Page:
in rising to second the Motion, said: Sir, unless the hon. Member for Edinburgh has seconded the Motion of my hon. Friend and Colleague, I rise for the purpose of seconding it. Before entering into the matter which is before the House, I wish to say one word for the information of the hon. Gentleman who has just sat down. In referring to the statement made by the Mover of this Motion, "that he had found great depths of water this year on the lock sills, in some cases 13 feet," he said, that, though he might have found this depth in the deep places, there might at the same time have been no more than 5 feet on the shallows. Now, Sir, I wish to state that the depth of water in the river is so regulated that when there is a depth of 6 feet on the lock sills, there is a depth of 6 feet 6 inches on the shallows; therefore, at the time my hon. Friend made his registry of 13 feet at the lock, there was probably a depth of 13 feet 6 inches on the nearest shallows. After the remarks which have fallen from my hon. Friend, and after the graphic descriptions he has given us of the state of the country subject to the inundations complained of, it will be unnecessary for me to take up the time of the House by enlarging upon them. I will only say that I can confirm them, and say that the passage he quoted from a letter of mine descriptive of them is in no way exaggerated. I will pass on at once to some practical points to which I wish to call the attention of the House. My hon. Friend and Colleague, the Mover of this Motion, inserted the following words in it at my suggestion. They are the following:—"And to the neglect of the recommendations of the Commissioners appointed under the Act 5 & 6 Will. IV. c. 67." Now, Sir, the reason I asked him to insert them was that hitherto it appears to me that the merits of this question have been much misunderstood. An idea has been prevalent that the full intentions of the Acts, under which the Shannon Navigation Works were constructed, had been carried out: this belief has, I have good reason to suppose, hitherto militated against the satisfactory dealing with this question. Now, Sir, although I am no lawyer, I nevertheless believe that I am correct in supposing that all proceedings, preceding and giving rise to the passing of an Act for a certain purpose, may be said to be considered in the spirit of that Act, more especially if they are referred to in the Preamble. Now, Sir, I wish to demonstrate to the House, that although the works undertaken under the Acts to which I shall have to make reference were mainly for the purpose of making the River Shannon navigable, they also were intended to accomplish—as a necessary consequence of the proper carrying out of those works—an object of immense importance to an agricultural country—namely, "the confinement of the river to its natural channel, and the relief of the lands hitherto inundated." To establish my case, I shall be obliged to show that certain works which ought to have been carried out were not carried out. I do not seek to put blame upon anybody; but, to do justice to the case, I consider it necessary to let the truth be known. Now, Sir, as I said before, that which is embodied in or alluded to in the Preamble of an Act, may be read in connection with that Act. I hold in my hand the Act 5 & 6 Will. IV. c. 67. In its Preamble I find allusion made to certain surveys— And whereas certain surveys have been made under the direction of the Lord Lieutenant of Ireland, whereby it appears that the whole course of the said river….. may be improved and thrown open, &c. These surveys are those alluded to by my hon. Friend and Colleague, and, with the permission of the House, I will read an extract from the letter of the Chief Secretary for Ireland (the late Lord Derby) to the Chief Commissioner of Works, directing the undertaking of those surveys. The letter is dated 18th October, 1831, and in it he is instructed to undertake inquiries which Should take within their scope the beneficial results which might be expected from a judicious expenditure of capital upon the River Shannon, both with reference to the improvement of its navigation, and also to the reclaiming of vast tracts of land, now either inundated periodically by the floods of that river and its tributary streams, or rendered permanently incapable of cultivation from the accumulation of waters which are unable to find a vent. The instructions went on further to direct the Chief Commissioner to report his opinion as to The practicability and advantage of establishing such a control over the occasional floodings of the Shannon as may tend to a beneficial drainage and reclamation of the bogs and lowlands through which it passes, and it goes on to say that he is to take care "to connect with such a view the preservation of every advantage to be derived from the navigation of this great river." So far, Sir, I think the idea was navigation and reclamation. Now, Sir, what does the Act say about it. In the 4th clause I find that, in addition to providing for navigation, it enacts that "the said Commissioners for the execution of this Act shall" prepare the necessary plans, &c., alluding to navigation, "and for confining the waters thereof, and preventing the inundation of the contiguous lands." It appears to me that the intention embodied in the Preamble is clearly defined. In the 8th clause of the same Act it is enacted that In case they should find that any particular lands are likely to derive peculiar benefit from the waters of such navigation being confined to their natural channel, so as to relieve such lands from inundation, that they should be charged in proportion to the benefit likely to accrue. Under this Act, there was a Commission appointed of the most eminent civil and military engineers of the day. They proceeded to make the most careful examination of the river. I forgot to mention that the preliminary surveys, to which I have already alluded, were carried out under the direction of the Chief Commissioner by two most able men. Commander Mudge, R.N., executed that for the tidal portion of the river, and the fresh water portion was executed by Mr. T. Rhodes, C.E. His Report was approved of by the Commissioners, and the general principles laid down by him were adopted in the very elaborate series of recommendations, illustrated by plans and sections, which they prepared. I will not now enter into them, but merely state that, in 1839, the Act 2 & 3 Vict., c. 61, was passed, authorizing the carrying out of the plans and recommendations of the Commissioners. In the Preamble of this Act, with some few quotations from which I must trouble the House, I find it recites the passing of the Act 5 & 6 Will. IV., c. 67, and alludes to the Commissioners appointed under it for the purpose of ascertaining the works necessary to be executed for the improvement of the said navigation…. and for the other purposes therein mentioned. What other purposes? If not those to which I have called attention! The Act then goes on to say— And whereas the said maps and plans are now deposited with, and are in the custody of the Commissioners of Her Majesty's Treasury, and it is expedient that the several works mentioned and described in the maps and plans aforesaid should be carried into execution… Be it enacted…that the several works mentioned and described in the maps and plans aforesaid shall be carried into full and complete execution. The remaining clauses of this Act principally relate to finance and to the giving of powers; but in the 38th, 42nd, and 44th clauses, I find allusions made "to the drainage to be effected under this Act." I ask the House whether, so far, it is not of opinion that drainage and the relief of lands were intended? Now, Sir, this Act was for the purpose of carrying out certain works; and I think I shall not be incorrect in saying that the "letter of the Act," as regards the works, may be taken from the very elaborate and carefully prepared plans referred to in the Preamble, and that the "spirit of the Act" may be taken from the Reports accompanying those plans, which are descriptive of them and of their objects. I have these plans and Reports here; they are very voluminous. I will not trouble the House by reading them all; but I have made such extracts from them as I consider necessary to establish my case. Now, Sir, it is gratifying to me to find that the Commissioners took the same reading of the Act of 1835 that I take. I shall have, I fear, to trouble the House at some length; but as this case has not been thoroughly put forward before, I will ask for its patience and indulgence. My hon. Friend and Colleague has given a very true description of the weirs or dams, and of their effects upon the country. Now, I will read from page 14 of the Commissioners' Report, dated December 5th, 1837, in which they describe the object of these weirs as being To pen up the water to a certain height, so as to preserve in the driest seasons a depth of 6 feet 6 inches in the shallowest parts; and at the same time, by extending their length, &c. ….. we anticipate such an increased rapidity in the discharge of the waters in wet seasons, as to prevent the flat meadowlands adjoining the river banks being flooded as they are at present during at least six months in the year. In the very next paragraph in this Report I find a special description given of the objects to be attained by the weir at Killaloe—of which I shall have more to say presently—and, of course, the works to be accomplished in connection with it. It was intended "for the regulation of the waters as far as Meelick," and its working was thus foretold— In winter, or times of heavy rains, there will be an over fall adequate to the discharge of the superfluous waters, so as to prevent the evils arising from the overflowing of vast districts of land adjoining the river and lake, which are inundated during the whole of the winter months and frequently during autumn. The intention was excellent, doubtless, and might have been accomplished if the works designed had been carried out. In another passage in the same Report they recommended that the works upon the Upper Shannon should be undertaken before the "Limerick Navigation," on account of "the navigation being in a most imperfect condition, and the country suffering greatly from the effects of inundations." I now, Sir, take up another Report, dated February 21st, 1839, to show that the Commissioners up to the period just preceding the passing of the authorizing Act, were still contemplating the relief of lands. In the very first page of this Report, they classify that which they have to submit under two heads. Under the first, they enter "the surveys, designs, and estimates for works…. for the improvement of the navigation and drainage." In the 5th page of the same Report, the objects of the proposed works are described as being "to remove shoals, eel-weirs, milldams, projecting points, and other obstructions to the navigation wind drainage." I might go on quoting passages to the effect which I wish to establish; but I will not weary the House by quoting more, except to refute the only argument which can be brought against my case. That argument would be founded on a passage in the Report of the Commissioners, with reference to the provisions of Clause 8 of the Act of 1835. It is in page 19 of their second Report, and is as follows:— With regard to an applotment upon individuals, in proportion to the benefit to accrue to their lands, we had that measure long under our anxious consideration. We had the extent of the flooded lands accurately surveyed, and employed valuators to draw up a scale of probable effects; but it is almost impossible to define the precise extent of these prospective advantages. …. The tax must be so inconsiderable, so difficult to applot and to levy, and of so irritating a character, that we cannot perceive how it can be done with justice, and therefore do not recommend its being attempted. Now, Sir, I believe it has been stated that because these lands were not specially assessed, as provided under the Act, that they have no reason to complain if they are swamped. I beg to submit that this passage cannot be taken as a public declaration that the secondary object with which the works were to be undertaken was to be ignored; for, in almost juxtaposition, I find the following brilliant description of the change which the Commissioners hoped to make in the face of the country. It is in page 17 of the same Report, and is thus described— There cannot be a doubt that a successful regulation to prevent the rising of the waters, such as we anticipate from the effects of the weirs…. will cause a great though unequal degree of improvement in the lands that are subject to the floods; such as are naturally fertile, though now covered by herbage of a coarse quality, may hereafter be tilled, and become profitable under arable cultivation, or, if preferred, may be continued as meadows, but of a very superior quality; and many portions of the lands relieved from the most injurious inundations, will, in future, be susceptible of irrigation at pleasure. Now, Sir, those who read this Report cannot have anticipated that relief was not to be afforded, and those who penned it must, it is naturally to be presumed, have intended that the good they anticipated would be accomplished. Again, among the closing observations of the Commissioners, in, I believe, their last Report, which preceded the passing of the Act of 1839, I find that in adverting to the heavy charge which it was intended should fall upon the counties, they say— It is true that the amount proposed to be assessed on the different counties and districts is considerable, but"—and they go on to encourage them to bear it cheerfully by adding—" the improved state of the callows, after the waters shall have been duly regulated, will more than compensate for the temporary sacrifice. Now, Sir, though I could go on quoting, I think I have extracted enough from these Reports to show that the districts, which, as far as we know, allowed themselves to be rendered chargeable without a murmur, must have done so in full confidence as to the results that were to be obtained to the country. To say that the lands were not especially charged for immediate relief under the 8th clause of the Act of 1835, and therefore that they have nothing to complain of, is no argument. As my hon. Friend has said, the river, once the works were completed and it was declared navigable, became public property; and, being under the sole guardianship of the Government, the occupiers of the lands adjoining it became powerless to help themselves, as far as drainage is concerned, unless the river be first placed in a condition amply to discharge its flood and drainage waters. Before I close the Reports of the Commissioners, I will trouble the House with one more quotation, which bears directly upon the words which I got my hon. Friend to insert in his Motion. The passage is among the general observations of the Commissioners concerning the works to be undertaken, and is, I apprehend, of great importance. Knowing full well the difficulties attendant upon bringing the waters of the river into perfect regulation, and that failure would result if any fit of economy was to prevent the thorough execution of all the main features of the works recommended: they say, at page 12 of their second Report— Should it even be thought advisable to defer, for the present, the execution of any part of our plan, we recommend that each successive portion should be so undertaken as to lead to the eventual attainment of a perfect work. Now, Sir, without wishing to find fault, or to raise any feelings of bitterness in any quarter, I feel bound, in justice to the country affected, to state what anybody who will take the trouble to look through these books of evidence will see to be a fact, and what, in part, I know from personal observation to be a fact, and that is, that the recommendations of the Commissioners were not carried out, more especially as regards the removal of shoals and the increasing of the sectional area of the river in places where its discharging powers are unequal to the calls that are made upon them. Immediately after the passing of the Act of 1839, the works were proceeded with. In the course of their progress much good was done. I do not pretend to say that the works have made the extent of the inundations greater than formerly. What I wish to point out to the House is, that certain works not having been carried out, and, as my hon. Friend's Resolution has it, some of those executed—the weirs—being behind the times, the country is placed in a much worse position than that which was intended to have been the result. But to continue. Great relief was in places afforded; but this was rather by works of "destruction" than of "construction." The eel-weirs which covered the shoals were removed, giving immediate relief; but the shoals on which they were situated were not removed, or, at any rate, not to the extent intended. Sir Richard Griffiths—the only survivor I believe of those eminent men whose recommendations were so wise—accounts for this in his evidence given before the Committee of the House of Lords in 1865, by saying that after the upper surface was dredged away they came on rock which they could not dredge, so it was left. No additional efforts were made for securing the eventual attainment of a "perfect work." Numerous serious deviations of this nature were made. I will not weary the House by mentioning many of them. I will mention two, which will serve to illustrate the nature and the importance of these deviations. These I have inspected myself, so I can speak of them with confidence. At Meelick, before the works, the river separated into two channels, enclosing a very considerable island. The works contemplated the closing of one and the increasing of the sectional area of the other in a compensating degree so as to give discharging room for the waters and depth for navigation. Now what was done? One channel was closed; the other was not widened and deepened as contemplated. The House can imagine the consequences to the country behind, all along the flat reach up to Banagher; but the non-removal of this very important shoal made its importance apparent as soon as the navigation opened. I think it was in 1847, it was found that the boats touched this, which was, and ought to have been removed. What was done? Was it removed? No! A timber superstructure was placed on the top of the weir, in order to retain water upon this shoal to enable boats to pass. The aggravation of the evils on the country above can be understood. One other place I will allude to is Killaloe, situated at the foot of Lough Derg. At this place, immense discharging power is necessary to enable the vast quantities of waters which come upon it to be let off. It was intended, as shown by the plans—which, I consider, form part of the Act of Parliament—to widen the channel between the Lough and the weir, to remove a large quantity of shoal, and certain islands which obstructed the passage of the waters, and to place the weir at a certain level. What was done? The lake was lowered, and the channel dried. The work of removing the shoal was commenced, but never finished, the islands were not removed, the channel was not widened to anything like the extent contemplated, and last, but not least, the weir was built six or seven inches higher than the approved level. Now, six or seven inches may appear small and insignificant to many hon. Members present who are unacquainted with the country; but let me assure them that six or seven inches are of the utmost importance in a country like that between Portumna and Meelick. Now, Sir, I think I have mentioned enough to show that the recommendations were not carried out in many essential points, and that the consequence has not been the relief of the lands from inundation. The inundations are still as described by my hon. Friend the mover of this Resolution. The people along the river who were rated, believe that they paid for relief from liability to inundations, and I really think I have shown that they ought to have obtained such relief. My hon. Friend I think is mistaken in fancying that all those far removed from, and those near the river, paid in like proportion for the works. I think I am right in saying that the baronies adjoining the river were charged at a higher rate on account of the benefits that were to accrue to them. I recollect when I was a child hearing rather an amusing story connected with the collection of this rate. A farmer who held a good deal of land near the river was called upon one day for his money. He pretended ignorance of what the call was for, and when the collector said it was for the Shannon Improvements, and that the charge was assessed upon his land, he said that he would willingly pay the collector if he would show him his farm. They looked out, and found that it was totally covered by the overflow of the river. Now, Sir, I come to ask what advantage has been obtained by this vast expenditure of money? Agriculturally, I may say none. I may even go farther, and say that a complete bar has been put to the improvement of the low lying saturated districts. Then, as to navigation, I do not deny that, taken from that point of view only, there is a navigable river with some fine locks and wharves upon it, but there is no traffic. While the means of navigation have been afforded, the improvement of the country, which would have created a traffic, has been prevented. That the traffic is very inconsiderable I can demonstrate. I have extracted from the Returns in the Library of this House an account of the receipts from and expenditure on the maintenance of this navigation. They show that the cost of maintenance has exceeded the receipts from tolls and wharfage from the year 1852 to 1872, by the sum of £32,320 5s. 7d. That is what has been gained (?) by the incomplete carrying out of the works at a cost of £600,000. But how has this deficiency been made good? I will tell you. The navigation is endowed. I called for a Return at the beginning of the Session which the House was pleased to order. We have not yet got it; but I believe that when we do get it, it will show us that a remnant of the money raised by the counties and granted by the Treasury remains unexpended, and is at present invested in certain buildings, lands, and premises, which are not required for the purposes of the navigation, except to meet the deficit by means of their rents. I will explain to the House how these monies came to be so invested. Under the Act all mills, water-rights, and fisheries were bought up, so that the complete control of the water might be obtained. Now, Sir, I maintain that when mill premises and weirs were purchased for this purpose, many of the mill sites might have been sold again, less their right to dam up the river, and a considerable sum of money might thus have been realized to have gone towards the completion of the approved works. I hope the money value of such premises may be made available to assist in meeting the expenses of carrying out the measure, which I trust the Government will see fit to introduce. I maintain that when it was found, or considered, necessary to leave certain essential works undone, the counties, which were joint partners with the Treasury in paying for them, should have been consulted and asked if they would pay more, before the nonperformance of these works, and the subsequent reporting of them as complete, was decided upon. The counties were unrepresented on the Commission, and relied in full faith on the Government that the approved works would be carried out. The approved works were not carried out, much to the detriment of the agricultural interests of the country, and I consider that the responsibility lies with the Government. I do not seek to lay blame on any individual; but, in justice to my country, I feel it my duty to state this plainly. I am sure that if the Shannon was in Scotland, that the hon. Member for Edinburgh would, under similar circumstances, with his brother Members, be far more zealous to obtain justice for his country than we have been in Ireland. Now, Sir, it may be asked what are the remedies for these evils? The question has been inquired into by some of the most eminent engineers of the day; but they, like doctors, differ. Their rival reports—doubtless all good—are in the possession of the Board of Works in Ireland. I will not presume to comment on them; but I will make a few common-sense suggestions, which I hope the Government will cause to be taken into consideration in connection with any measure they may see fit to introduce for the settlement of this question. I will first say, that I think if the Government was to propose to this House, that the important defects in the carrying out of the approved works should now be made good, this House would willingly consent to that which, in justice and equity, is right and reasonable. It is most important that the natural obstructions should be removed, as there is a fall of only 4 inches in the mile on the greater part of this river. The dams or weirs ought, of course, to be modernized and fitted with suitable sluices. But in connection with whatever works they may propose, I would most earnestly urge upon them the fact that however important the navigation of the River Shannon may have been before the introduction of railways, its importance now cannot be considered as having precedence of the agricultural interests of the country. I would urge upon them that it is unnecessary to keep an exceptional draught of water between Killaloe and Leitrim. The draught of water between Killaloe and Limerick is 4 feet 10 inches; between Leitrim and Lough Allen, it is, I believe, 4 feet 6 inches; the maximum afforded by the other canals in connection with it is 4 feet 6 inches, and but few of the boats navigating the Shannon at present draw more than 4 feet 6 inches. I would, therefore, most earnestly urge that the draught on the river should be assimilated to that on the canals. This change in connection with the other requisite works would be of incalculable value to the country. There is an idea prevalent in the county Limerick, among some who are nervous and fear that they might be reduced to the state of those bordering upon the Upper Shannon if the general level on the upper part of the river was reduced. Now, let me assure the hon. Members for Limerick, who I see on the other side of the House, that there is no need for apprehension on this score. If the waters are lowered, as I hope they may be from and above Killaloe, there will be so much less water in and saturating the country. The normal level will be changed; but there is no reason to suppose that more water will fall in the country than heretofore. Thus the discharge will be no greater than heretofore. There will be this great difference between the new state of affairs and the present. If the waters are lowered, the lakes can be used for storing flood waters, to be let off at pleasure when their discharge will inflict least injury on the reaches below. At the present time there are no means of controlling the flood-waters. I would beg to remark that every foot of lowering in Lough Ree and Lough Derg will give storage room for from twelve to thirteen hundred million cubic feet of water in each. A great amount of control might thus be obtained.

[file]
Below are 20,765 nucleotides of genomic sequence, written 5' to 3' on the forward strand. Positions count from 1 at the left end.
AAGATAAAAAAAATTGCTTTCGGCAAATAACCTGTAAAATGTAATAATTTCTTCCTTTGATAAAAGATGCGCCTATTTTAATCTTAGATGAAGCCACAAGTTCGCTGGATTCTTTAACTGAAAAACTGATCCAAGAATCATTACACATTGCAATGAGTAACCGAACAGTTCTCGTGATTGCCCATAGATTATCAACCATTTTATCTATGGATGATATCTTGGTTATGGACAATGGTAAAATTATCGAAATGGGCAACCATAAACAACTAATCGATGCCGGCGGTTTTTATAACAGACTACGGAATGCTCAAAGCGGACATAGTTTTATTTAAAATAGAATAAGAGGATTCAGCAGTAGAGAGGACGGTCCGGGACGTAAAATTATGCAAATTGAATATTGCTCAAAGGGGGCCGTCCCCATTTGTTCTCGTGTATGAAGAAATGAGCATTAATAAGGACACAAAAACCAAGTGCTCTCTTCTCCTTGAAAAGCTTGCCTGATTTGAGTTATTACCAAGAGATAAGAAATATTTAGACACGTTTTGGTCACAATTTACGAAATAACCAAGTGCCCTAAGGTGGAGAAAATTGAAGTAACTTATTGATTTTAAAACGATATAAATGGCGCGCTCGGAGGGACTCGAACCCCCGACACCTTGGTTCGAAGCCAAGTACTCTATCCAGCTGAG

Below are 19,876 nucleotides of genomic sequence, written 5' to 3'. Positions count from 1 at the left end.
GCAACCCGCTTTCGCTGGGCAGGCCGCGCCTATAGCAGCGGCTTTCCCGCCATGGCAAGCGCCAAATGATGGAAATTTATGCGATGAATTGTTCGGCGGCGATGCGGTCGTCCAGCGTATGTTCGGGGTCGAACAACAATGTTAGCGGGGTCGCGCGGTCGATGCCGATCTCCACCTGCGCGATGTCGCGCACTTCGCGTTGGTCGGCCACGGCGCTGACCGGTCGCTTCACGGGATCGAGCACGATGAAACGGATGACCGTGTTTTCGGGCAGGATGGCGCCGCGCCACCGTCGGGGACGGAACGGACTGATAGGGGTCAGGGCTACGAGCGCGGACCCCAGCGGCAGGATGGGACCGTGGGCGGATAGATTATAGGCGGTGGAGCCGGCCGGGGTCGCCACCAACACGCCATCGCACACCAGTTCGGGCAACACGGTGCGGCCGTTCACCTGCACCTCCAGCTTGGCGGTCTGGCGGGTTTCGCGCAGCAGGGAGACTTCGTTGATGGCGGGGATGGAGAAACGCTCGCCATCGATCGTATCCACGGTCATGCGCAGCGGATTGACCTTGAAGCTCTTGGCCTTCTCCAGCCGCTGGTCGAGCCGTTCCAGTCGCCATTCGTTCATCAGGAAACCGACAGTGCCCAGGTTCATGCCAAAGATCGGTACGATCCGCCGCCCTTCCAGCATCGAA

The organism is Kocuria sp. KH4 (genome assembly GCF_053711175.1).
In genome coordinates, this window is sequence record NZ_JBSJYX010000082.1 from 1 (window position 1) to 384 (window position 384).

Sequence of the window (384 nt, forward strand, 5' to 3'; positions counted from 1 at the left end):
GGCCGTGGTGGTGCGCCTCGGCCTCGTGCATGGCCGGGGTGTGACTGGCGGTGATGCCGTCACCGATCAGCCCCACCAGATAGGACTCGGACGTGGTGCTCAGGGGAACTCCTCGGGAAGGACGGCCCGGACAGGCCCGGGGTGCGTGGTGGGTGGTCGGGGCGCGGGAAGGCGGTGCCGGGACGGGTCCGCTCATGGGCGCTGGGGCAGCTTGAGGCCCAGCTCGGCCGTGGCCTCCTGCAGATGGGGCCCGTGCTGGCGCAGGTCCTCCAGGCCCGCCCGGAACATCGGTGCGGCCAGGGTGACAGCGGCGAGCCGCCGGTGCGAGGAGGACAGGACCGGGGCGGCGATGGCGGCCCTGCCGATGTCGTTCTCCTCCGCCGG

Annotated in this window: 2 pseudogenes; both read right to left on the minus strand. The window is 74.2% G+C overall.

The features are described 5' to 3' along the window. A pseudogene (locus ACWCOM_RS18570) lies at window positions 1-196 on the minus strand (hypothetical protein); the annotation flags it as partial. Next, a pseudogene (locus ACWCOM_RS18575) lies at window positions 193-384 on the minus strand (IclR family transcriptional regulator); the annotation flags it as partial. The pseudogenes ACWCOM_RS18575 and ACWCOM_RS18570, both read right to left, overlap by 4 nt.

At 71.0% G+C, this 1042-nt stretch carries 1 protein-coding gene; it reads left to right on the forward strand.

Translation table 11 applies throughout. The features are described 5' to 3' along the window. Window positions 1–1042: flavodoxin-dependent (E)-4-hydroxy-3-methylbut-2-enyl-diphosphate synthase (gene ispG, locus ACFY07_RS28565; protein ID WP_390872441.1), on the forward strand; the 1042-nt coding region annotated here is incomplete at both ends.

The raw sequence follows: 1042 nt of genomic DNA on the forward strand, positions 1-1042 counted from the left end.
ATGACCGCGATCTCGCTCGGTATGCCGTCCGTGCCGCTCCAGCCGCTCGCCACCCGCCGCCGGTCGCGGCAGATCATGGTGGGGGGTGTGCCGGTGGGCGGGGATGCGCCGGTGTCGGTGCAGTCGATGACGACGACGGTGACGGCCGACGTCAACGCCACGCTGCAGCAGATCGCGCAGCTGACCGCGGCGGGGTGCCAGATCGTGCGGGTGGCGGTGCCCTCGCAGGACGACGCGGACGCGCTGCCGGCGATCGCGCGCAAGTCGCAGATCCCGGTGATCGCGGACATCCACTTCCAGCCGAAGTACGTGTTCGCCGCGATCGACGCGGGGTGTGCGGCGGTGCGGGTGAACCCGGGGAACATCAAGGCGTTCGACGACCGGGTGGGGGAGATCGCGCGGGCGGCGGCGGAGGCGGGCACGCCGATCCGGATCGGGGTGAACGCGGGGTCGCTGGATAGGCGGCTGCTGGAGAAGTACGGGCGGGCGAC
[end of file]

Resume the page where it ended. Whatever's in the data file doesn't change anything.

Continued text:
I must thank the House for having given me its attention so long. I will not trespass upon its time much longer. I was very anxious, as we have a strong case, to let it be known; more especially as I felt certain, from the answer which the right hon. Gentleman the Chancellor of the Exchequer gave me on the last evening of last Session, that it must hitherto have been misunderstood by the House. On that occasion he told me that he would be very glad to introduce a measure, if he saw any prospect of carrying it, but that he was not encouraged by the reception which his measure of 1870 had met with in the House. I have since then been doing all I can to ventilate it, and I have, at some length, put it before the House now, feeling that it only has to be understood, to insure its being dealt with in a just and equitable spirit. I have not put forward my statement in any unfriendly spirit to anyone. I am anxious to show the Government that there is a strong case, and a sufficiently strong one to insure a favourable reception by the House of the measure which I hope they may see fit to bring forward. I am sure that the selection of the works requisite might safely, and in all confidence, be left to the highly-efficient Gentlemen who now preside at the Board of Works. I believe that though there are nominally three, there are only two working Commissioners; their hands may be already very full, but they are well acquainted with the subject, and I think that the country may have every confidence that if works are again to be undertaken they will be thoroughly carried out. There is one point ill connection with this question which I forgot to observe upon—that is, that it is not the people upon the banks of the Shannon alone who suffer by the present lamentable state of affairs. Districts at a distance from the Shannon are kept unimproved and unimprovable. I believe there are several; but I can speak for one, in which I live myself—that is, the valley of the Suck. This valley, with its 72,000 acres of inundated and injured lands, is in a most lamentable condition. Since the year 1845 or 1846 there have been repeated efforts made on the part of the landowners within this district to improve their river. They began their efforts in a most laudable spirit, in the famine year, when their desire was to afford employment to the famishing poor. It has never been drained, however, on account of the state of the Shannon, and the owners and occupiers of that district are now anxiously waiting to be allowed to drain their own river, if the Government and this House will only consent to the Shannon being placed in a proper state. I have now occupied the time of the House, I am afraid, too long; but before sitting down I will, with its permission, mention an incident which occurred to myself while travelling along the Shannon some years ago, when I was making an inspection of that river, with a view to ascertain the causes of the desolation which it spreads. I think it was in the county Tipperary that I met a most respectable looking man on the river's bank; he carried a gun on his shoulder, and seemed ready to shoot anything that came in his way—[A laugh]—of course, I mean in the way of game. He was a most intelligent man, and very kindly gave me a great deal of information regarding the floods and the river generally. After some conversation, and after he had ascertained the object I had in view, he exclaimed to me, "Ah, sir, if we had more gentlemen in the country like you there would be no shooting at all." To this observation, I replied, that I thought it would be a change for the better to have those dismal swamps, with which we were surrounded, occupied by cattle and thriving homesteads, instead of by snipe and wild fowl, but I re-assured him by saying, that even if the river was lowered there would always be some duck and snipe shooting. He rejoined, "That is not the sort of shooting I mean;" so I asked him what he did mean, "Landlord shooting, to be sure!" he replied. [Laughter.] Now, Sir, one may laugh at the man's innocent rejoinder; but I can assure the House, that whether there is anything in it or not, the adoption of such a policy as that advocated would tend much to produce contentment. It would be the means of conferring a great and lasting benefit on the country, as it would greatly develop its agricultural resources, and it would bring in its train prosperity and an increased revenue.